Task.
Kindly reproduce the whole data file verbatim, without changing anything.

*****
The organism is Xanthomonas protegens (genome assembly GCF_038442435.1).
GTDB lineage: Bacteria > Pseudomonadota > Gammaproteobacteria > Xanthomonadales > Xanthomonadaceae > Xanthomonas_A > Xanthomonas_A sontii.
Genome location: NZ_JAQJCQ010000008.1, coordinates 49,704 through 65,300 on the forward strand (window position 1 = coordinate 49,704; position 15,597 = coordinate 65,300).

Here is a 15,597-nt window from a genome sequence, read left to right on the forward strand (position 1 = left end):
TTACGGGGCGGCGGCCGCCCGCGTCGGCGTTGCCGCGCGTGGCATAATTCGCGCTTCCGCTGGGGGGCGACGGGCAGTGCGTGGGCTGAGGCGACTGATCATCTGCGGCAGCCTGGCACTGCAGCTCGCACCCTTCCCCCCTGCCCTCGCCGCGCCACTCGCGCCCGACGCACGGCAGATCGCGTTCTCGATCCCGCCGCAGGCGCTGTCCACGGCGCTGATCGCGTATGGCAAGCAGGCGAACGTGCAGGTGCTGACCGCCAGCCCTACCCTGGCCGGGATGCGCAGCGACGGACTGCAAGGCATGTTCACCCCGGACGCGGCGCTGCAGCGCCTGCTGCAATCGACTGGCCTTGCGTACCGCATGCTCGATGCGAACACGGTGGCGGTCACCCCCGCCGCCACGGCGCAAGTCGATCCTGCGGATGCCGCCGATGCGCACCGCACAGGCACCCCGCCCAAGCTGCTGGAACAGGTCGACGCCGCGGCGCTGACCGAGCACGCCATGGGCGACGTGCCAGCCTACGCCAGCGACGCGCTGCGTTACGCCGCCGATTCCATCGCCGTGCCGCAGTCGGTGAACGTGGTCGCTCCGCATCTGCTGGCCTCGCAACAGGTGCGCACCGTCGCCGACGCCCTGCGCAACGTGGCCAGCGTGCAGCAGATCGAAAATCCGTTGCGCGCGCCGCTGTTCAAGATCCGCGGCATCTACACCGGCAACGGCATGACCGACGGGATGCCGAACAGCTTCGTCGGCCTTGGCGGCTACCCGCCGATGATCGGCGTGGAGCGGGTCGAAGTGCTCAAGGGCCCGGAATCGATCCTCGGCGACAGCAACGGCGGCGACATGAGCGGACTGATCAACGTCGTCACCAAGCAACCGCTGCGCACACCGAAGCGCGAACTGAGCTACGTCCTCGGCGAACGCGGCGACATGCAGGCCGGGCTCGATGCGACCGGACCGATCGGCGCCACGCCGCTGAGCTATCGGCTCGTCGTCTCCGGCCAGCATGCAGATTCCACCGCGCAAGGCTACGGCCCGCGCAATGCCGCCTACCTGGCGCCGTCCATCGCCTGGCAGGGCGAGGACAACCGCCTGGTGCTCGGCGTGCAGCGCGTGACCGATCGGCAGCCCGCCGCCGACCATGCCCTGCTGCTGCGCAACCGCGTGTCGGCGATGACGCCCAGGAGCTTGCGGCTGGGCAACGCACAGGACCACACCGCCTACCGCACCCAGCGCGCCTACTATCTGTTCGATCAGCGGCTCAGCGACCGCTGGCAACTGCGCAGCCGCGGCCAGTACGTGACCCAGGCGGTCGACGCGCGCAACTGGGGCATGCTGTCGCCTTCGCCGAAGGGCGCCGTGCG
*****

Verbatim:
The organism is Xanthomonas protegens (genome assembly GCF_038442435.1).
GTDB lineage: Bacteria > Pseudomonadota > Gammaproteobacteria > Xanthomonadales > Xanthomonadaceae > Xanthomonas_A > Xanthomonas_A sontii.
Genome location: NZ_JAQJCQ010000008.1, coordinates 49,704 through 65,300 on the forward strand (window position 1 = coordinate 49,704; position 15,597 = coordinate 65,300).

Here is a 15,597-nt window from a genome sequence, read left to right on the forward strand (position 1 = left end):
TTACGGGGCGGCGGCCGCCCGCGTCGGCGTTGCCGCGCGTGGCATAATTCGCGCTTCCGCTGGGGGGCGACGGGCAGTGCGTGGGCTGAGGCGACTGATCATCTGCGGCAGCCTGGCACTGCAGCTCGCACCCTTCCCCCCTGCCCTCGCCGCGCCACTCGCGCCCGACGCACGGCAGATCGCGTTCTCGATCCCGCCGCAGGCGCTGTCCACGGCGCTGATCGCGTATGGCAAGCAGGCGAACGTGCAGGTGCTGACCGCCAGCCCTACCCTGGCCGGGATGCGCAGCGACGGACTGCAAGGCATGTTCACCCCGGACGCGGCGCTGCAGCGCCTGCTGCAATCGACTGGCCTTGCGTACCGCATGCTCGATGCGAACACGGTGGCGGTCACCCCCGCCGCCACGGCGCAAGTCGATCCTGCGGATGCCGCCGATGCGCACCGCACAGGCACCCCGCCCAAGCTGCTGGAACAGGTCGACGCCGCGGCGCTGACCGAGCACGCCATGGGCGACGTGCCAGCCTACGCCAGCGACGCGCTGCGTTACGCCGCCGATTCCATCGCCGTGCCGCAGTCGGTGAACGTGGTCGCTCCGCATCTGCTGGCCTCGCAACAGGTGCGCACCGTCGCCGACGCCCTGCGCAACGTGGCCAGCGTGCAGCAGATCGAAAATCCGTTGCGCGCGCCGCTGTTCAAGATCCGCGGCATCTACACCGGCAACGGCATGACCGACGGGATGCCGAACAGCTTCGTCGGCCTTGGCGGCTACCCGCCGATGATCGGCGTGGAGCGGGTCGAAGTGCTCAAGGGCCCGGAATCGATCCTCGGCGACAGCAACGGCGGCGACATGAGCGGACTGATCAACGTCGTCACCAAGCAACCGCTGCGCACACCGAAGCGCGAACTGAGCTACGTCCTCGGCGAACGCGGCGACATGCAGGCCGGGCTCGATGCGACCGGACCGATCGGCGCCACGCCGCTGAGCTATCGGCTCGTCGTCTCCGGCCAGCATGCAGATTCCACCGCGCAAGGCTACGGCCCGCGCAATGCCGCCTACCTGGCGCCGTCCATCGCCTGGCAGGGCGAGGACAACCGCCTGGTGCTCGGCGTGCAGCGCGTGACCGATCGGCAGCCCGCCGCCGACCATGCCCTGCTGCTGCGCAACCGCGTGTCGGCGATGACGCCCAGGAGCTTGCGGCTGGGCAACGCACAGGACCACACCGCCTACCGCACCCAGCGCGCCTACTATCTGTTCGATCAGCGGCTCAGCGACCGCTGGCAACTGCGCAGCCGCGGCCAGTACGTGACCCAGGCGGTCGACGCGCGCAACTGGGGCATGCTGTCGCCTTCGCCGAAGGGCGCCGTGCG